Eight markers in central Springfield were set out to tell the story of the 1908 race riots. The markers were put in place in 1994 by the Historical Events Memorial Committee under then-mayor Ossie Langfelder.
On August 14 and 15, 1908, two blacks, Scott Burton and William Donnegan, were killed by a white mob. Governor Charles Deheen sent 4,000 troops into Springfield to keep the peace. Some blacks fled to the state arsenal. Even so, by the end of the second day, 12 black businesses and 40 black homes had been burned to the ground by rioters.
A few weeks later, a grand jury handed down 107 indictments against 75 white rioters. But in the trials that followed, only one person was convicted of a minor offense.
The shame of the brutal race riots occurring in Abraham Lincoln's hometown was not lost on outsiders. In the spring of 1908, Gutzon Borglum's marble bust of Lincoln was placed in the Capitol Rotunda in Washington, D.C. The nation was gearing up for the centennial observance of Lincoln's birth, and once again the eyes of the world would be focused on Springfield. When 1909 rolled around, then-president Theodore Roosevelt unveiled his brainchild: the Lincoln penny.
The markers that were erected in 1994 invite reflection on many topics--violence, hate crimes, race relations, and Springfield's unique role in American history.
In the spring of 2002 members of the predominantly black Abundant Faith church got together with folks from the predominantly white Hope Evangelical church to talk about race relations in the context of their Christian faith.
"Our goal was to increase racial harmony in Springfield," says Sandy Robinson, who helped to facilitate the meetings. Robinson is the city's director of community relations. "We decided to walk the eight sites. We felt the need to connect with what took place in Springfield in 1908. At each site, our group stopped, read the marker, prayed together, and talked about what had happened at that location."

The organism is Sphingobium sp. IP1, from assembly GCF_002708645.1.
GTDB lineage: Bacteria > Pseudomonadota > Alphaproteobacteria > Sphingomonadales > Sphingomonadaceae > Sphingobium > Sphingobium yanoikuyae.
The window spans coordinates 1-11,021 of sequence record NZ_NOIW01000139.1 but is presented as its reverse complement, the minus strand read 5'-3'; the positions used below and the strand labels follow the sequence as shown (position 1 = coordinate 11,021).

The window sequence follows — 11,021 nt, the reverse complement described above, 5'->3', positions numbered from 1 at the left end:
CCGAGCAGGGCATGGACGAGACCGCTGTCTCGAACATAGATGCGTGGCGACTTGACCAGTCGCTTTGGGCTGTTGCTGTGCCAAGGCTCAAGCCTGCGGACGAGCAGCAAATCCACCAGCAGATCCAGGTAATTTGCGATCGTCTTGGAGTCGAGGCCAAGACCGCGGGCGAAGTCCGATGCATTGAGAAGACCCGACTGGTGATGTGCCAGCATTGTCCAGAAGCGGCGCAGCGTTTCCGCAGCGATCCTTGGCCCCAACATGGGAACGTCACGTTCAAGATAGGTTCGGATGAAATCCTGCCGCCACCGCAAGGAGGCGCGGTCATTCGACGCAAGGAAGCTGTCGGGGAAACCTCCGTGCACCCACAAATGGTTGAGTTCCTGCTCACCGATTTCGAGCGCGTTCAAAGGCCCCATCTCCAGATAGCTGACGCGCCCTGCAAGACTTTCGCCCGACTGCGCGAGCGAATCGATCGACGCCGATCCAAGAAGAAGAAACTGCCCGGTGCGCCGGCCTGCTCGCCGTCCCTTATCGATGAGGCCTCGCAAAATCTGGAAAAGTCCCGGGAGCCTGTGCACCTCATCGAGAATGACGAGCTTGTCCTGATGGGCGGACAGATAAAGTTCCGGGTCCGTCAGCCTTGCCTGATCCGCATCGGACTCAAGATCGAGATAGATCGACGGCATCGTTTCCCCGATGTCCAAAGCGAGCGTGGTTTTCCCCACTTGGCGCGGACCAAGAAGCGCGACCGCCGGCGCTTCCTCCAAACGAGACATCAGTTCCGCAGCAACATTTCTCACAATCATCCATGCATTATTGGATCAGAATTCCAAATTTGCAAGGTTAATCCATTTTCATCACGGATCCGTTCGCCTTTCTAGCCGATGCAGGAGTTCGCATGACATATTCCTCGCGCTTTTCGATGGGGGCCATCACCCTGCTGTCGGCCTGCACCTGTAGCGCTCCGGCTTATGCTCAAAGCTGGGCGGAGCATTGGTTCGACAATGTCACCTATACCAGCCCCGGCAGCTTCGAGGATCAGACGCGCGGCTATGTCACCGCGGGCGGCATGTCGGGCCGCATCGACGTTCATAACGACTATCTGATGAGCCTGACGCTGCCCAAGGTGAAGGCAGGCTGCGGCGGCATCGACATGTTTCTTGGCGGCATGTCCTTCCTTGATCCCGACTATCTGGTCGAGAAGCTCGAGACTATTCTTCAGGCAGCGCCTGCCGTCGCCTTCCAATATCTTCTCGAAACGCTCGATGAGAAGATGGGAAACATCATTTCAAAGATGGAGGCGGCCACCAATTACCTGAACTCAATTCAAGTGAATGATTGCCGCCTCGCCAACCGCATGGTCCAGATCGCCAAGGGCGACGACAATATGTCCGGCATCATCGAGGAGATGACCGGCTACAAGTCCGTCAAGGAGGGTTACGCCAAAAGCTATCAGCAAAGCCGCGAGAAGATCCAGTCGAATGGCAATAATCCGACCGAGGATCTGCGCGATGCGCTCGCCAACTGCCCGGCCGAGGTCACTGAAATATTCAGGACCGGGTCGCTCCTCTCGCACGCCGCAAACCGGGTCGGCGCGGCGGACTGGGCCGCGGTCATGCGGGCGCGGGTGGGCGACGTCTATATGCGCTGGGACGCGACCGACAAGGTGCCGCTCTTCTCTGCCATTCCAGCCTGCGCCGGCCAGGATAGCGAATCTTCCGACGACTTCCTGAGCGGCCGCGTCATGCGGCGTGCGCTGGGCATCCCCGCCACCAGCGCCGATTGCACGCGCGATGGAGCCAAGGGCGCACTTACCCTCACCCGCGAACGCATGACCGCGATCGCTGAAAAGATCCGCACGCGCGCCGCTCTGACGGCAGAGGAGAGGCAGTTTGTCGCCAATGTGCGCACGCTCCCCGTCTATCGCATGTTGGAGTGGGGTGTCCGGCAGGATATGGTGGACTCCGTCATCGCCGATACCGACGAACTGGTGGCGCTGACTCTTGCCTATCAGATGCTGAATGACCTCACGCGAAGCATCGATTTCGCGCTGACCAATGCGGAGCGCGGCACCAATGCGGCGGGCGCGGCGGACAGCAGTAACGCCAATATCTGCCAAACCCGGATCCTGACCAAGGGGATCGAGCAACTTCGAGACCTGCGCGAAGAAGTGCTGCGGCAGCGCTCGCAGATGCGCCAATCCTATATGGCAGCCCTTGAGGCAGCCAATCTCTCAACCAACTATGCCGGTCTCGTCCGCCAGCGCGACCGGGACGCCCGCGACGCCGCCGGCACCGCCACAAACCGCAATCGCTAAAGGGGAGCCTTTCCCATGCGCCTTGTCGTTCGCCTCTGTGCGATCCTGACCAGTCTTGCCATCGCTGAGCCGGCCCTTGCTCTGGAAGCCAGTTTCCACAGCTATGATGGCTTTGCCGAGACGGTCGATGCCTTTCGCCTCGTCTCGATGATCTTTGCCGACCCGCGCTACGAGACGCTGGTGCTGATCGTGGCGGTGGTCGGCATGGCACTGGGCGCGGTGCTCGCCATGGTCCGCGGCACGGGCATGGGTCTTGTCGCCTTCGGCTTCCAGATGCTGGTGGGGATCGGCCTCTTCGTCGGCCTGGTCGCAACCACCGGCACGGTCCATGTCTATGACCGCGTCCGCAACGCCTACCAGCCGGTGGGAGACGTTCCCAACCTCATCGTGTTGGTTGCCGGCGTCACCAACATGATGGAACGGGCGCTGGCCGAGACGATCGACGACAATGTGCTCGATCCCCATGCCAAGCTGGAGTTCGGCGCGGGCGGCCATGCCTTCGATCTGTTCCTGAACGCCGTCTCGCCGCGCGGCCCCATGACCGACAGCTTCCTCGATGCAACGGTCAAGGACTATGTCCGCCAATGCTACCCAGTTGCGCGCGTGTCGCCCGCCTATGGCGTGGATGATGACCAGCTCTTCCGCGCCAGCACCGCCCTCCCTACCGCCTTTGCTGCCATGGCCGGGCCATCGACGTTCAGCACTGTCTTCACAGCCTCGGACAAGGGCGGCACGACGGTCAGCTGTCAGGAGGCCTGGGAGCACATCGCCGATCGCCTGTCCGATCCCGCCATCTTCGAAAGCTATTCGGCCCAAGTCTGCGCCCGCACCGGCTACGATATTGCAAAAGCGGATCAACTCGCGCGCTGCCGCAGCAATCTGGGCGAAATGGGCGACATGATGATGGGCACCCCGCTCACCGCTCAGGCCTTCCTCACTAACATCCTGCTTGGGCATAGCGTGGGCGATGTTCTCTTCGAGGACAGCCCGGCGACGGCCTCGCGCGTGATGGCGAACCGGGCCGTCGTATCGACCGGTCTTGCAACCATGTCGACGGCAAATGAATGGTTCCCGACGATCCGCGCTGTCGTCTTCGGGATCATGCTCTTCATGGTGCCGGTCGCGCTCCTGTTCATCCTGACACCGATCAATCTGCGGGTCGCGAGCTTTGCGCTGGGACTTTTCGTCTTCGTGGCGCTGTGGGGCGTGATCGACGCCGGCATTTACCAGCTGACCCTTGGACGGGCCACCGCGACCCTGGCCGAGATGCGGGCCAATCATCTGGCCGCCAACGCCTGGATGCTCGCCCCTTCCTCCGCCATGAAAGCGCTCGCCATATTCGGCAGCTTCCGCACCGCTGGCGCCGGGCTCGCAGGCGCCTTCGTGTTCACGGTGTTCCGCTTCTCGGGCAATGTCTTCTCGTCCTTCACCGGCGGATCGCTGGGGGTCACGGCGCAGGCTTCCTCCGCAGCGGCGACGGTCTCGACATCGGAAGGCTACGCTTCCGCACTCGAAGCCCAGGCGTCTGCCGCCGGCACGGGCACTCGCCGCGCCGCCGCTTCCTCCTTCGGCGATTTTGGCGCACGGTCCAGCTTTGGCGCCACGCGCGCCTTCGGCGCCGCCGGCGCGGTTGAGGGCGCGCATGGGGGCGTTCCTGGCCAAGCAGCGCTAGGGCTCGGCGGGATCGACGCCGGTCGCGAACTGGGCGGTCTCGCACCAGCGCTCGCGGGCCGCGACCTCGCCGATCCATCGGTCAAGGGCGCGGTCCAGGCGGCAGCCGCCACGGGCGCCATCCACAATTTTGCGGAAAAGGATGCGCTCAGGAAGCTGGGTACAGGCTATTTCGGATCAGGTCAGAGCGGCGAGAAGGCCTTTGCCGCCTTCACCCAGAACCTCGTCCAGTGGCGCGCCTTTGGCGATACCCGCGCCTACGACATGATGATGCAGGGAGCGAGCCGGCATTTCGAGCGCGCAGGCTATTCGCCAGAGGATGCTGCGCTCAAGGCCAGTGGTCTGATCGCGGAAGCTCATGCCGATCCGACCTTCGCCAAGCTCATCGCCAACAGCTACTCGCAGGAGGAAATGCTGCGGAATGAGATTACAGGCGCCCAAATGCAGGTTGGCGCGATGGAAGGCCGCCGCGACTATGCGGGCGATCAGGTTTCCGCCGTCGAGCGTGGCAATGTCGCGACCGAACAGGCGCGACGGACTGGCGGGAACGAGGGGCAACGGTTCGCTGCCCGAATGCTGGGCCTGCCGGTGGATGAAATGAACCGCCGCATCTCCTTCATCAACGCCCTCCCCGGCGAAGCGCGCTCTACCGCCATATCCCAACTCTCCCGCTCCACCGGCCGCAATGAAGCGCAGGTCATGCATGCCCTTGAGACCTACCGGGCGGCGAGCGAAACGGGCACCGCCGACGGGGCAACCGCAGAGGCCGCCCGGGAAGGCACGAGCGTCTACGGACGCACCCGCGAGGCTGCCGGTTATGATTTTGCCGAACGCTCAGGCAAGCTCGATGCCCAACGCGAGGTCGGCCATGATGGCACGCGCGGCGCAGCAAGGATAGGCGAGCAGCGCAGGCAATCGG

To begin the walking tour, you should go to the first marker on the southwest corner of Seventh and Jefferson. On August 14, 1908, at 6 p.m., 2,000 whites gathered at that corner to confront two black inmates in the Sangamon County Jail.
But anyone undertaking the walking tour today will quickly encounter a problem--the first marker isn't there. The "starting point" of the tour--the marker showing the location of the county jail--was removed last year.
Why is that marker missing? All eight plaques begin with the same three words: "City of Springfield." So I first checked in with the public works office at City Hall, and I was directed to Mike Pfeiffer, assistant city engineer. "Tim Sheehan became the city engineer this past May," Pfeiffer told me. "He and I have not discussed the race riot markers."
So I went to David Blanchette, spokesperson for the Illinois Historic Preservation Agency. He said the marker probably needed to be kept safe during construction of the Abraham Lincoln Presidential Library and Museum. Would it then be put back after the project was completed? "The marker might not be put back in the same place," he said. Was I attaching too much significance to the marker?
"Very seldom do people come to Springfield to find out about the race riot or the historical markers," remarked Nicky Stratton, executive director of the Springfield Convention and Visitor's Bureau. "That practically never happens."
"The race riot--that horrific event--was not talked about in Springfield until 20 years ago," said Kathryn Harris, director of the Illinois State Historical Library. "Did you know that a video about the race riot is entitled Springfield Had no Shame? I think it is an apt title."
How do we mark progress in race relations? How far have we come? Springfield is already gearing up for the year 2009, when it will celebrate the 200th anniversary of Lincoln's birth. Will we ironically skip over the 100th anniversary of the 1908 race riots?